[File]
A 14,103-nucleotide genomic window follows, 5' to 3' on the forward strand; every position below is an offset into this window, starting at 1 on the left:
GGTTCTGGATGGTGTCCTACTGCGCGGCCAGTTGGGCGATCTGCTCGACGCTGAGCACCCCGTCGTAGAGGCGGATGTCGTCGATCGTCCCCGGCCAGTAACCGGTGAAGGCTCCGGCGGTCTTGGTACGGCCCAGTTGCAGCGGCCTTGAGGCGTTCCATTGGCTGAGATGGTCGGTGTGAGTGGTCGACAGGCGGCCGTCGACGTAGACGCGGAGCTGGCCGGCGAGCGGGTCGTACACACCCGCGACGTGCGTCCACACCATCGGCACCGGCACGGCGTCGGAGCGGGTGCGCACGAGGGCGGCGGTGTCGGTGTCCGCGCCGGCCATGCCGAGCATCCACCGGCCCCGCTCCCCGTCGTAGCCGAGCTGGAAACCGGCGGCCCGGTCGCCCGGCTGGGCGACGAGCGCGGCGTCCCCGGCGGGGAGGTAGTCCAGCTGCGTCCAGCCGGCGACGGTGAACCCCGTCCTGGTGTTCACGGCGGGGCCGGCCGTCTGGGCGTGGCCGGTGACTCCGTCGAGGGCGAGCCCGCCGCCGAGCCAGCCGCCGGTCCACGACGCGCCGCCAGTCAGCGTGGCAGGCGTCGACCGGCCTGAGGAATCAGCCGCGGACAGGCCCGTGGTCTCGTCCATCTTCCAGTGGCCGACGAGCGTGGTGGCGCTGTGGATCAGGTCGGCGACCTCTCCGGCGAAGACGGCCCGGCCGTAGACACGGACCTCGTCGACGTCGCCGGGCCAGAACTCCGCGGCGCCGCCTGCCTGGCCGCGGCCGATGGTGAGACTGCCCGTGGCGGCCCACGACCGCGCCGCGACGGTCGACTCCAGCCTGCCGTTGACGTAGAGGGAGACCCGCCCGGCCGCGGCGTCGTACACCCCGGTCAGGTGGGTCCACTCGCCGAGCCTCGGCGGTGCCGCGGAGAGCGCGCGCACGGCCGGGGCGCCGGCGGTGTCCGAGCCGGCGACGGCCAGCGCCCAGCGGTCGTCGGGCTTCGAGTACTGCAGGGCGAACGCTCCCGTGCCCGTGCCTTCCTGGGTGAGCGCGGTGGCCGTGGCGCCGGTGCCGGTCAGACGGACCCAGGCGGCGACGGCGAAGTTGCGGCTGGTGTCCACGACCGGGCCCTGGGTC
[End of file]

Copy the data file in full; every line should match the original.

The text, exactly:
A 14,103-nucleotide genomic window follows, 5' to 3' on the forward strand; every position below is an offset into this window, starting at 1 on the left:
GGTTCTGGATGGTGTCCTACTGCGCGGCCAGTTGGGCGATCTGCTCGACGCTGAGCACCCCGTCGTAGAGGCGGATGTCGTCGATCGTCCCCGGCCAGTAACCGGTGAAGGCTCCGGCGGTCTTGGTACGGCCCAGTTGCAGCGGCCTTGAGGCGTTCCATTGGCTGAGATGGTCGGTGTGAGTGGTCGACAGGCGGCCGTCGACGTAGACGCGGAGCTGGCCGGCGAGCGGGTCGTACACACCCGCGACGTGCGTCCACACCATCGGCACCGGCACGGCGTCGGAGCGGGTGCGCACGAGGGCGGCGGTGTCGGTGTCCGCGCCGGCCATGCCGAGCATCCACCGGCCCCGCTCCCCGTCGTAGCCGAGCTGGAAACCGGCGGCCCGGTCGCCCGGCTGGGCGACGAGCGCGGCGTCCCCGGCGGGGAGGTAGTCCAGCTGCGTCCAGCCGGCGACGGTGAACCCCGTCCTGGTGTTCACGGCGGGGCCGGCCGTCTGGGCGTGGCCGGTGACTCCGTCGAGGGCGAGCCCGCCGCCGAGCCAGCCGCCGGTCCACGACGCGCCGCCAGTCAGCGTGGCAGGCGTCGACCGGCCTGAGGAATCAGCCGCGGACAGGCCCGTGGTCTCGTCCATCTTCCAGTGGCCGACGAGCGTGGTGGCGCTGTGGATCAGGTCGGCGACCTCTCCGGCGAAGACGGCCCGGCCGTAGACACGGACCTCGTCGACGTCGCCGGGCCAGAACTCCGCGGCGCCGCCTGCCTGGCCGCGGCCGATGGTGAGACTGCCCGTGGCGGCCCACGACCGCGCCGCGACGGTCGACTCCAGCCTGCCGTTGACGTAGAGGGAGACCCGCCCGGCCGCGGCGTCGTACACCCCGGTCAGGTGGGTCCACTCGCCGAGCCTCGGCGGTGCCGCGGAGAGCGCGCGCACGGCCGGGGCGCCGGCGGTGTCCGAGCCGGCGACGGCCAGCGCCCAGCGGTCGTCGGGCTTCGAGTACTGCAGGGCGAACGCTCCCGTGCCCGTGCCTTCCTGGGTGAGCGCGGTGGCCGTGGCGCCGGTGCCGGTCAGACGGACCCAGGCGGCGACGGCGAAGTTGCGGCTGGTGTCCACGACCGGGCCCTGGGTC